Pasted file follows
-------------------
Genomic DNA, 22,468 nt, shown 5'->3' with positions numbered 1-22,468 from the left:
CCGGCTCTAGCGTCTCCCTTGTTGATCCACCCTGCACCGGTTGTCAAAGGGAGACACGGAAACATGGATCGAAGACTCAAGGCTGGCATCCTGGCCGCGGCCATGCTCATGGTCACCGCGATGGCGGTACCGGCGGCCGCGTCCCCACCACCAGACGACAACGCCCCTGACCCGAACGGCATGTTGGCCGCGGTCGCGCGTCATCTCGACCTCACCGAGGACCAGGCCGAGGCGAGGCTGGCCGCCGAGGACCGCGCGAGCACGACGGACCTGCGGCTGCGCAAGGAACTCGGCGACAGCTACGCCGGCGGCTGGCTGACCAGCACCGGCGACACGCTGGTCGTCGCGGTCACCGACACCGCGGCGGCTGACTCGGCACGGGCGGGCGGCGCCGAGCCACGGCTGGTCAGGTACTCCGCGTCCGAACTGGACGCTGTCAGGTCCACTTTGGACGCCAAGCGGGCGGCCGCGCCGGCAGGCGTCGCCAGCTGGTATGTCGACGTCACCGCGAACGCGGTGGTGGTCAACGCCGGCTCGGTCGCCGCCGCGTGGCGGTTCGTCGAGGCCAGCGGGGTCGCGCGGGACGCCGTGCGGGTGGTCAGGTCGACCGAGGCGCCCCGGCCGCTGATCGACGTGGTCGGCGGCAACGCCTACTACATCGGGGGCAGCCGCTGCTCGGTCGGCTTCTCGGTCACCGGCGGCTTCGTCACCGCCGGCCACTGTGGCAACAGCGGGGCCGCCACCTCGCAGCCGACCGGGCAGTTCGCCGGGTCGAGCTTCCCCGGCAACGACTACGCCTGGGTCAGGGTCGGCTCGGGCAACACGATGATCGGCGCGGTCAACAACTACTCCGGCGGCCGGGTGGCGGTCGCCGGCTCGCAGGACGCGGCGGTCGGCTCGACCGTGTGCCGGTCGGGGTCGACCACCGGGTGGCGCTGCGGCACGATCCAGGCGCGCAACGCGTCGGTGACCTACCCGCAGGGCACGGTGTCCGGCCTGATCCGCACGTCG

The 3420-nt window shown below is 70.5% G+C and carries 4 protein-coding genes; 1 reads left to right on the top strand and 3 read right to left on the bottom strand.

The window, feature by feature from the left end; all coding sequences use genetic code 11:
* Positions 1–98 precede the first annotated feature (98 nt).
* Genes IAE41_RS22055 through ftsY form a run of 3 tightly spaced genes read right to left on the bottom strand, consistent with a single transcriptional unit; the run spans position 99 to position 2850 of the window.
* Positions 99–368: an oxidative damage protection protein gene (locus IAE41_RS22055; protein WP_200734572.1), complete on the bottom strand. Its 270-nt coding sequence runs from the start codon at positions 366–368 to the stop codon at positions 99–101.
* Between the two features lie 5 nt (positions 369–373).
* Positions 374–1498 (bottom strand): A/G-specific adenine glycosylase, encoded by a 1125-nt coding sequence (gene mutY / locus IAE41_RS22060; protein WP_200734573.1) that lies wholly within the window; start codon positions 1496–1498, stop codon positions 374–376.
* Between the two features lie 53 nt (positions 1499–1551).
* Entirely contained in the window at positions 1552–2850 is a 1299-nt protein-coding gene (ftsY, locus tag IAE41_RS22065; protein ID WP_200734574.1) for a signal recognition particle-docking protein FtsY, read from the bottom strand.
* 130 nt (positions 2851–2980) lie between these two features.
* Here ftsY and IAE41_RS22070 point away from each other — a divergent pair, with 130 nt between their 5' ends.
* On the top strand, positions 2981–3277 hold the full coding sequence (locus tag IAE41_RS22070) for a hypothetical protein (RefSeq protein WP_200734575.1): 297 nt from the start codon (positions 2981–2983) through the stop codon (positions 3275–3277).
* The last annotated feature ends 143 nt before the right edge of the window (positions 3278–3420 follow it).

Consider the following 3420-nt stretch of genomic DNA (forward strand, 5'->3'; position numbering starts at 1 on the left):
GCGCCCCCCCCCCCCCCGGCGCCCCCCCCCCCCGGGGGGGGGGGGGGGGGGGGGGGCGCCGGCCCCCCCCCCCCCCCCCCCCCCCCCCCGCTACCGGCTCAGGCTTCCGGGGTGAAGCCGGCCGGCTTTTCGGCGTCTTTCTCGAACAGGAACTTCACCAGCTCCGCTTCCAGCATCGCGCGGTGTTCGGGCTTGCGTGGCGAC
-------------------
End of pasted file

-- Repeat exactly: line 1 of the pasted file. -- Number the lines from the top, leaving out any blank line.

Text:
Genomic DNA, 22,468 nt, shown 5'->3' with positions numbered 1-22,468 from the left: